It took me some minutes to absorb the unbelievable insolence, chutzpah, and total insensitivity of this man who has appointed an anti-Zionist, Jew-hating Arab woman to be the “representative” of our Jewish homeland in the eyes of the hundreds of millions of Chinese people, in front of whom she will stand and, instead of singing our national anthem, “Hatikvah,” will no doubt sing “Baladi Baladi.”

Ghaida Rinawie Zoabi, the Israeli Arab peace activist who is the latest addition to Meretz's list. (credit: AVSHALOM SASSONI/MAARIV)Ghaida Rinawie Zoabi, the Israeli Arab peace activist who is the latest addition to Meretz's list. (credit: AVSHALOM SASSONI/MAARIV)

Has this man no shame? Can he not foresee the unfathomable damage which this woman can cause our country? It is the function and duty of our official representatives abroad to present and uphold our government’s policy, whatever it is. There is no way that this obnoxious person will do this.

I am totally ashamed, to the very essence of my being, that we have a Foreign Minister Yair Lapid, whose education terminated at high school and whose degree was earned on stage as a reality performer, who is unaware of the existence of huge tracts of human knowledge and learning, and, may God help us, may one day be our prime minister. May we be spared.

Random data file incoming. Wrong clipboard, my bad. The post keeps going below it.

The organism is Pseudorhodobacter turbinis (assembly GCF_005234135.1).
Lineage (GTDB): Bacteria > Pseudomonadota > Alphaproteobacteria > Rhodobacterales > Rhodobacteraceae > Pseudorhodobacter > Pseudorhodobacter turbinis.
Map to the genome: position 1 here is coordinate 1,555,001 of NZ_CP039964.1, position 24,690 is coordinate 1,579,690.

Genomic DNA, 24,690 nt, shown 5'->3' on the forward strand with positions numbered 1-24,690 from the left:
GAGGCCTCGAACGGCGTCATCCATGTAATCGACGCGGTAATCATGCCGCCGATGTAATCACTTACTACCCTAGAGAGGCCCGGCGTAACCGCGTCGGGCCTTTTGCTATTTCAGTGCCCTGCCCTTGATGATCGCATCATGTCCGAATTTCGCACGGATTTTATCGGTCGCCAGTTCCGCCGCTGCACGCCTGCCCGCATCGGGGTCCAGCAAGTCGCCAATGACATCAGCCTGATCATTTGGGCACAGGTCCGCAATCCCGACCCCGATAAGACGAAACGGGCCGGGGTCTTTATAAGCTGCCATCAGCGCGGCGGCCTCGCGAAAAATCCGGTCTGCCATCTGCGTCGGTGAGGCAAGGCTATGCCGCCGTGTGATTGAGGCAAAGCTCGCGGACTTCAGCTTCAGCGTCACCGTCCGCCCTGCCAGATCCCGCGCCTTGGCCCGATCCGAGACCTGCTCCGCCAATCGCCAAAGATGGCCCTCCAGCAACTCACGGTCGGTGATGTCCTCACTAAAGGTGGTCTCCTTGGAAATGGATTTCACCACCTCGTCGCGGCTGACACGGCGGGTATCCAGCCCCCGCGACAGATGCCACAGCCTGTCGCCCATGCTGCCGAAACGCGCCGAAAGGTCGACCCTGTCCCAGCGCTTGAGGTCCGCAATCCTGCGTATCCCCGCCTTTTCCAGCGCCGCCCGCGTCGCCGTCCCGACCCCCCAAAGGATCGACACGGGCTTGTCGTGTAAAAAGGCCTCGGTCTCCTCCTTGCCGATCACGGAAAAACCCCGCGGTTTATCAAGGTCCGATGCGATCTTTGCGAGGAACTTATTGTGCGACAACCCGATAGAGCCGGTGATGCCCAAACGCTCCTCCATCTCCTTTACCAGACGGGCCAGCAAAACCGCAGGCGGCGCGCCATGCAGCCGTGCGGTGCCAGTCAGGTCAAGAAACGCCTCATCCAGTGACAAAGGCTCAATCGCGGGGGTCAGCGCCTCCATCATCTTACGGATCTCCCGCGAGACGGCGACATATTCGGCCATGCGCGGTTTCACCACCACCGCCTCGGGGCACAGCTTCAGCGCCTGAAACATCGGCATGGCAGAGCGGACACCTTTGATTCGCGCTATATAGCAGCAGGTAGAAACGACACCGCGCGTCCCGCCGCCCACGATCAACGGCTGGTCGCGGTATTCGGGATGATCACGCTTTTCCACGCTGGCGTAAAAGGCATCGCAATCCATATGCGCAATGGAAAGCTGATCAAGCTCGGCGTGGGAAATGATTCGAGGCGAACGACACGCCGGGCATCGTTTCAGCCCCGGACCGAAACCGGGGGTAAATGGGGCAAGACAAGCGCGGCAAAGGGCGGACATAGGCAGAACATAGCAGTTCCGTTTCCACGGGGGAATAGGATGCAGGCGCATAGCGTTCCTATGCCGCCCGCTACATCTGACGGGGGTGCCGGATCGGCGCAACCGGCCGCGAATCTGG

LAURENCE BECKERJerusalem

The kerfuffle about Ghaida Rinawie Zoabi is plain silly. First of all, if she does not support Israel as a Jewish state, that’s her prerogative. Her party does not agree with her.

Secondly, I absolutely unders​tand the reluctance if not refusal of any non-Jew to sing “Hatikvah,” given its lyrics. They certainly appeal to me, since I have the ‘Jewish soul,’ but it’s easy to see why a non-Jew would be put off. What we need is an Arabic version of “Hatikvah,” much the same as Canada has two versions of “O Canada!” I could never sing the French version as I have no desire to “carry the Cross!”